- Quinnipiac men’s basketball moves down to .500 in MAAC play with 75-72 loss to Niagara
- Quinnipiac men’s basketball falls short in 65-63 loss to Canisius
- Dean of School of Communications Mark Contreras resigns
- Quinnipiac student robbed at gunpoint in Washington D.C.
- Quinnipiac men’s basketball splits opening MAAC weekend after loss to Rider
- Runnin’ the Point: New Year’s resolutions for Quinnipiac men’s basketball
- Murphy’s Law: Milestone mania
- Pecknold gets 500th win as Quinnipiac men’s ice hockey cruise past Colgate
- Quinnipiac women’s ice hockey captain Melissa Samoskevich drafted No. 2 in NWHL Draft
- The gift of education
The key to Vick-tory
As the end of the semester approaches, the seniors at Quinnipiac University are preparing for life after college. Resumes are being mailed to any employer who will take them and the debate rages on whether to find a place of their own, or move back in with the folks. But the student-athletes have another difficult decision to make: pursue a career in their sport, or settle in for a more typical 9 to 5 job. The dream of one day playing in a professional league is a hard one for any athlete to abandon, no matter what the odds. C.J. Vick, the starting center for the men’s basketball team, is one of the seniors approaching this dilemma.
Vick, a history major from Springfield, Va., has some choices to make over the next few months. He says that playing basketball could be in his future. He recently received an invite to a pre-draft camp in Fountain Valley (Calif.), and hopes to make the most of it.
“I’m going to go to the camp, which can hopefully lead to signing with an agent, and I’ll see where it goes from there.”
While basketball is Vick’s first choice, it’s not his only one.
“I’d like to do something that makes me happy, and I’d also like to help the community,” said Vick. “Another dream of mine would be to work in the Smithsonian. I grew up very close to the area, and being a history major I could help with research, things like that.”
While Vick is looking toward the future, he certainly won’t forget his past anytime soon. There are a handful of people he won’t soon forget. “There are some people I’ll always remember. There’s Erika Montgomery, who is on the volleyball team, who will be a friend for life; Carol Boucher, she’s been like my mom up here; then there’s Linda Lindroth, an art adjunct professor, who defines everything a teacher should be; and Bill Mecca, who has been one of the most influential coaches I’ve ever met,” said Vick.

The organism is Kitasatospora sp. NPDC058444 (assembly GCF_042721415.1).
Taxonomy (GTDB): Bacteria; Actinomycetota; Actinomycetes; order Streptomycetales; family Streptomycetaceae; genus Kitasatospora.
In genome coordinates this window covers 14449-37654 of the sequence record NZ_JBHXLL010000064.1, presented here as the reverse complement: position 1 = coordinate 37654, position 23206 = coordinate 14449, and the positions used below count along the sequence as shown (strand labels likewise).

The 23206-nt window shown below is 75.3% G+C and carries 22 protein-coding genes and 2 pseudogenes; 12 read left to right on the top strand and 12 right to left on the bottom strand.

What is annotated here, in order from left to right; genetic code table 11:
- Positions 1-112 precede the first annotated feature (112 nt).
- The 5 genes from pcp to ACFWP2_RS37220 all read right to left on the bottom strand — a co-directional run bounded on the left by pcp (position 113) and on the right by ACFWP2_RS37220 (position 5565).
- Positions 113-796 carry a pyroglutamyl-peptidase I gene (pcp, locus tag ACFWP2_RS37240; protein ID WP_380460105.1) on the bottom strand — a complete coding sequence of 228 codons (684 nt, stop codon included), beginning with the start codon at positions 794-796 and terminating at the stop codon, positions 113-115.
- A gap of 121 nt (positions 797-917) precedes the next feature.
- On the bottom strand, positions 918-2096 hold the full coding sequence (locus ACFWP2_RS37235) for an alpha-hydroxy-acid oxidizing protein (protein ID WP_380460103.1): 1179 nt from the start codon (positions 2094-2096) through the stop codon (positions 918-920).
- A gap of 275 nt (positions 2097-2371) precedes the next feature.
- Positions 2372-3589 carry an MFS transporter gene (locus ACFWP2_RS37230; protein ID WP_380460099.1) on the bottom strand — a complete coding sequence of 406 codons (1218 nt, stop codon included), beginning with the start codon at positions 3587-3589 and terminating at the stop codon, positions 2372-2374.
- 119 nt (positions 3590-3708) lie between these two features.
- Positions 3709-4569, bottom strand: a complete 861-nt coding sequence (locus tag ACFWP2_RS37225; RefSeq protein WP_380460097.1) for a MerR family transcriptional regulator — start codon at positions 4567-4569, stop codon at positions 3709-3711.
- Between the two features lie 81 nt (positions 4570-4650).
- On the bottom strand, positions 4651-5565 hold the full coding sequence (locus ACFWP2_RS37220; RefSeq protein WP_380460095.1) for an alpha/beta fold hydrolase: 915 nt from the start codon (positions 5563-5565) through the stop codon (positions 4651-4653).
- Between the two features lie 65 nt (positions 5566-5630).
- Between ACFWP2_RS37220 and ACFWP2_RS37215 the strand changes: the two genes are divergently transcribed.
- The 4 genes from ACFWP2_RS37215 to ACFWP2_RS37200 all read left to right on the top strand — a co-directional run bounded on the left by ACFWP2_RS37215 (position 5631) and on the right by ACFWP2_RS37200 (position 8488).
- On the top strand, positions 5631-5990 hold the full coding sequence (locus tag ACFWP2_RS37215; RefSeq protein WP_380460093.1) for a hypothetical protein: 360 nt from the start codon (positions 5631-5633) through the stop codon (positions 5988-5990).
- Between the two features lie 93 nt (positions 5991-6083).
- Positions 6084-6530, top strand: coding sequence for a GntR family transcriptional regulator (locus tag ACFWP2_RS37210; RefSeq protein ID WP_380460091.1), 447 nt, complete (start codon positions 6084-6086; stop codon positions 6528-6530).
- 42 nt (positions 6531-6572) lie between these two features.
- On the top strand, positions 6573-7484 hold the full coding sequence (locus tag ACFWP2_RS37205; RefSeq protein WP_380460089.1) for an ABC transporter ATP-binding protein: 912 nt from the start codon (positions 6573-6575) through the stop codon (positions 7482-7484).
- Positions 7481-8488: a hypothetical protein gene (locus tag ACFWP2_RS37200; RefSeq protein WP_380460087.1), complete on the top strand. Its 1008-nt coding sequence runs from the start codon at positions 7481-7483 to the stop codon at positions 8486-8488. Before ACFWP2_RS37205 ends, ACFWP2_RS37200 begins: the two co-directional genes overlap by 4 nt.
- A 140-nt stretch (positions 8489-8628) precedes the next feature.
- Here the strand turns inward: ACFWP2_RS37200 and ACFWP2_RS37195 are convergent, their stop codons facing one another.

There is also one memory he says he will always remember. “When we went to the NEC Championship game my freshman year, it was the most incredible feeling. As the seventh seed, we upset Wagner by 20 on their home court no less, then we upset UMBC and were a game away from the NCAA Tournament. Even though we lost to Central Connecticut in the title game, it was still a great feeling,” said Vick.
Vick also recalls an off-court incident that taught him a valuable lesson. His sophomore year, he was caught by residential life for inappropriate behavior. But he wound up taking it as a positive lesson. “That incident taught me about consequences, and how athletes can easily draw negative attention. Since than, I’ve behaved myself,” said Vick.
While Vick and the rest of the senior class may not be certain what is in the cards for them down the road, they can all take away important lessons and friendships they made here at Quinnipiac. He did have a few words of advice for his fellow seniors and underclassmen: “Take these four years given to us, and suck every last drop out of it. Don’t leave any stone unturned. This place is a part of me that will last forever.”